This paper offers a macroeconomic perspective on the “Reserves for All” (RFA) proposal to let the general public hold electronic central bank money and transact with it. I propose an equivalence result according to which a marginal substitution of outside money (e.g., RFA) for inside money (e.g., deposits) does not affect macroeconomic outcomes. I identify key conditions for equivalence and argue that these conditions likely are violated, implying that RFA would change macroeconomic outcomes. I also relate the analysis to common arguments found in discussions on RFA and point to inconsistencies and open questions.

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“Wenn die Notenbank den Staat finanziert (When the Central Bank Finances the State),” FAS, 2020

June 2, 2020

FAS, 31 May 2020. PDF.
Monetary deficit financing is the norm—after all, central banks distribute their profits. Monetary financing occurs in the context of regular open market operations and QE and, hyper charged, with helicopter drops. The question is not whether monetary policy should finance the government, but why it does so, and to what extent. Fiscal and monetary policy are inherently connected; what constitutes monetary policy is defined by objectives.

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Central Banks Zoom In on CBDC
According to a BIS press release, several leading central banks collaborate with the BIS on matters relating to the introduction of CBDC: The Bank of Canada, the Bank of England, the Bank of Japan,

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“Wenn die Notenbank den Staat finanziert (When the Central Bank Finances the State),” FAS, 2020

June 1, 2020

FAS, 31 May 2020. PDF.
Monetary deficit financing is the norm—after all, central banks distribute their profits. Monetary financing occurs in the context of regular open market operations and QE and, hyper charged, with helicopter drops. The question is not whether monetary policy should finance the government, but why it does so, and to what extent. Fiscal and monetary policy are inherently connected; what constitutes monetary policy is defined by objectives.

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“Tractable Epidemiological Models for Economic Analysis,” CEPR, 2020

May 21, 2020

CEPR Discussion Paper 14791, May 2020, with Martin Gonzalez-Eiras. PDF (local copy).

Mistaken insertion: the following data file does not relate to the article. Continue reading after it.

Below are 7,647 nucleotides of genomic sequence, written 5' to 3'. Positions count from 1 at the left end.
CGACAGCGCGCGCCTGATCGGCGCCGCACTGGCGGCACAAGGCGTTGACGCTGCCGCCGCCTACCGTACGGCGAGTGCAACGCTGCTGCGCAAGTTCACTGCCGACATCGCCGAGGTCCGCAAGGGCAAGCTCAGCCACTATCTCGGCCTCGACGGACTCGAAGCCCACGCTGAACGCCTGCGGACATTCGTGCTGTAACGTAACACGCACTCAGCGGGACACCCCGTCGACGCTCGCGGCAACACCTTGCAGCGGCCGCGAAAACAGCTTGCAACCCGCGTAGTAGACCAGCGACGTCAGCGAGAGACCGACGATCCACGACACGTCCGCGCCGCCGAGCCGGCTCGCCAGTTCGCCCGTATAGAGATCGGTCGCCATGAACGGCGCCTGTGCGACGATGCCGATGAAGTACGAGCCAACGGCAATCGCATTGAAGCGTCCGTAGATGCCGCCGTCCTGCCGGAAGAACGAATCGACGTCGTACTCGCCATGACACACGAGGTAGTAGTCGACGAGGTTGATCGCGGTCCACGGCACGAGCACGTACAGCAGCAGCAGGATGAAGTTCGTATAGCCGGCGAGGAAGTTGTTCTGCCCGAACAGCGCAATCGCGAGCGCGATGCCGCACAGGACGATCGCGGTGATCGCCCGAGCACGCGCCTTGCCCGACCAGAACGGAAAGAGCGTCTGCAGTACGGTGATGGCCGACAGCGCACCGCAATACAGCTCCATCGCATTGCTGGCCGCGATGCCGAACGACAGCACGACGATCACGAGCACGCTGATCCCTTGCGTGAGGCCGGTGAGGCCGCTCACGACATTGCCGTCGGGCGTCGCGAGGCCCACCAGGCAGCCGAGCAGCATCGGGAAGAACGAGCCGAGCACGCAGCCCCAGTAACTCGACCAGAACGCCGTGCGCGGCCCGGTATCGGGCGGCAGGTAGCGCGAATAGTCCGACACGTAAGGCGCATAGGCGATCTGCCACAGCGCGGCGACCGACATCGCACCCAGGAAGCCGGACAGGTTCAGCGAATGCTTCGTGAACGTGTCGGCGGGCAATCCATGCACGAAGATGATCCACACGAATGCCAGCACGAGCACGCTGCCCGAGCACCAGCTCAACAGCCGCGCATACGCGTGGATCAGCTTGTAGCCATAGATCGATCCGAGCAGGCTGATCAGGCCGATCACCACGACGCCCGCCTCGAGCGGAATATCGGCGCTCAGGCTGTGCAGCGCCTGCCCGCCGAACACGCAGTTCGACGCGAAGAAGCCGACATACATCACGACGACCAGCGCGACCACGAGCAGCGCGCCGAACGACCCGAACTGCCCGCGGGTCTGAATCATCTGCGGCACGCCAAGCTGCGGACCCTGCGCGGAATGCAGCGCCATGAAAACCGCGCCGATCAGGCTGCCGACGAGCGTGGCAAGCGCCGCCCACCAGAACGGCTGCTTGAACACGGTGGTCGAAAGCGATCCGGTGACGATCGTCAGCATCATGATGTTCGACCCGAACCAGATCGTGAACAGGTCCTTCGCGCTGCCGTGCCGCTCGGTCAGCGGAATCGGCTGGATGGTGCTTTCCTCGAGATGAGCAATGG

We contrast the canonical epidemiological SIR model due to Kermack and McKendrick (1927) with more tractable alternatives that offer similar degrees of “realism” and flexibility. We provide results connecting the different models which can be exploited for calibration purposes. We use the expected spread of COVID-19 in the United States to exemplify our results.

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Debt Monetization

May 14, 2020

On VoxEU, Refet Gürkaynak and Deborah Lucas argue in favor of helicopter drops to finance the fiscal burden due to Covid-19 and they propose an elegant way to implement such drops without undermining the central bank’s equity position (if regulators accept accounting tricks).
The special issue bonds would be zero coupon perpetuities and therefore would not obligate Treasury to any future payments. The legislation would require the Fed to buy these bonds from the banks at par. The bonds would then remain on the Fed’s balance sheet indefinitely. This monetises the special issue bonds.

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Censorship Resistant Payment Technologies

May 11, 2020

On Coin Center’s blog, Matthew Green and Peter van Valkenburgh write:
Censorship resistance is the only way to guarantee that a digital asset truly is “bearer” and can be sent directly from one person to another without reliance on a third party. Cryptocurrencies achieve this property by making network participants (miners) compete for the power to add transactions to the ledger. Even if some miners wish to censor a transaction, we assume that others will not, particularly if it means they are forgoing fee revenue. A centralized digital dollar would not have competitive mining but if the role of the ledger-keeper was reduced to verifying zero-knowledge proofs then any refusal to perform that verification risks indiscriminately censoring users throughout the economy. If the Treasury

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China’s Digital Renminbi

April 23, 2020

In the NZZ, Matthias Müller reports how China’s CBDC plans progress:
In China beginnen nun im Viertel Xiangcheng, das zu der unweit von Schanghai gelegenen Millionenstadt Suzhou gehört, in einem geschlossenen System erste Tests. …
Die PBoC dürfte ein zweistufiges System entwickelt haben. Auf der ersten Ebene wird die digitale Währung an die Geschäftsbanken ausgegeben. Auf der zweiten Ebene können dann die Haushalte und Unternehmen den digitalen Yuan abheben und verwenden. …
In Suzhou werden im April in einem ersten Schritt die digitalen Geldbeutel auf die Smartphones ausgewählter Testpersonen aufgespielt, wobei es sich um Angehörige des öffentlichen Diensts handelt.

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“On the Optimal ‘Lockdown’ during an Epidemic,” CovEc, 2020

April 20, 2020

Covid Economics, April 2020, with Martin Gonzalez-Eiras. PDF.
We embed a lockdown choice in a simplified epidemiological model and derive formulas for the optimal lockdown intensity and duration. The optimal policy reflects the rate of time preference, epidemiological factors, the hazard rate of vaccine discovery, learning effects in the health care sector, and the severity of output losses due to a lockdown. In our baseline specification a Covid-19 shock as currently experienced by the US optimally triggers a reduction in economic activity by two thirds, for about 50 days, or approximately 9.5 percent of annual GDP.